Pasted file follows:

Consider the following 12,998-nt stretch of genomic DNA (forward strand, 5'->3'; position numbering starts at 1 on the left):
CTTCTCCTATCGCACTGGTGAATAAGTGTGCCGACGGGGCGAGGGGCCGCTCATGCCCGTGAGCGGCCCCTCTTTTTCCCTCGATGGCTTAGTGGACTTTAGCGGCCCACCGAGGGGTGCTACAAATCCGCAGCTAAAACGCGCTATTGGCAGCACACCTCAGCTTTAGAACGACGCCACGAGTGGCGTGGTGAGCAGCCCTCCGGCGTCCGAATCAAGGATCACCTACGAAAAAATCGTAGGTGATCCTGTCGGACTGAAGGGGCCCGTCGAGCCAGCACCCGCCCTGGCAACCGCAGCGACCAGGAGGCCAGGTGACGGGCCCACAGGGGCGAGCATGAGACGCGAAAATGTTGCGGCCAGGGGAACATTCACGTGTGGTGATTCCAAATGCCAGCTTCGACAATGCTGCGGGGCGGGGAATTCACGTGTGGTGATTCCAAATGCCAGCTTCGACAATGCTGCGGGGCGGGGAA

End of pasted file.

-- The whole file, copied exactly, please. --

Consider the following 12,998-nt stretch of genomic DNA (forward strand, 5'->3'; position numbering starts at 1 on the left):
CTTCTCCTATCGCACTGGTGAATAAGTGTGCCGACGGGGCGAGGGGCCGCTCATGCCCGTGAGCGGCCCCTCTTTTTCCCTCGATGGCTTAGTGGACTTTAGCGGCCCACCGAGGGGTGCTACAAATCCGCAGCTAAAACGCGCTATTGGCAGCACACCTCAGCTTTAGAACGACGCCACGAGTGGCGTGGTGAGCAGCCCTCCGGCGTCCGAATCAAGGATCACCTACGAAAAAATCGTAGGTGATCCTGTCGGACTGAAGGGGCCCGTCGAGCCAGCACCCGCCCTGGCAACCGCAGCGACCAGGAGGCCAGGTGACGGGCCCACAGGGGCGAGCATGAGACGCGAAAATGTTGCGGCCAGGGGAACATTCACGTGTGGTGATTCCAAATGCCAGCTTCGACAATGCTGCGGGGCGGGGAATTCACGTGTGGTGATTCCAAATGCCAGCTTCGACAATGCTGCGGGGCGGGGAA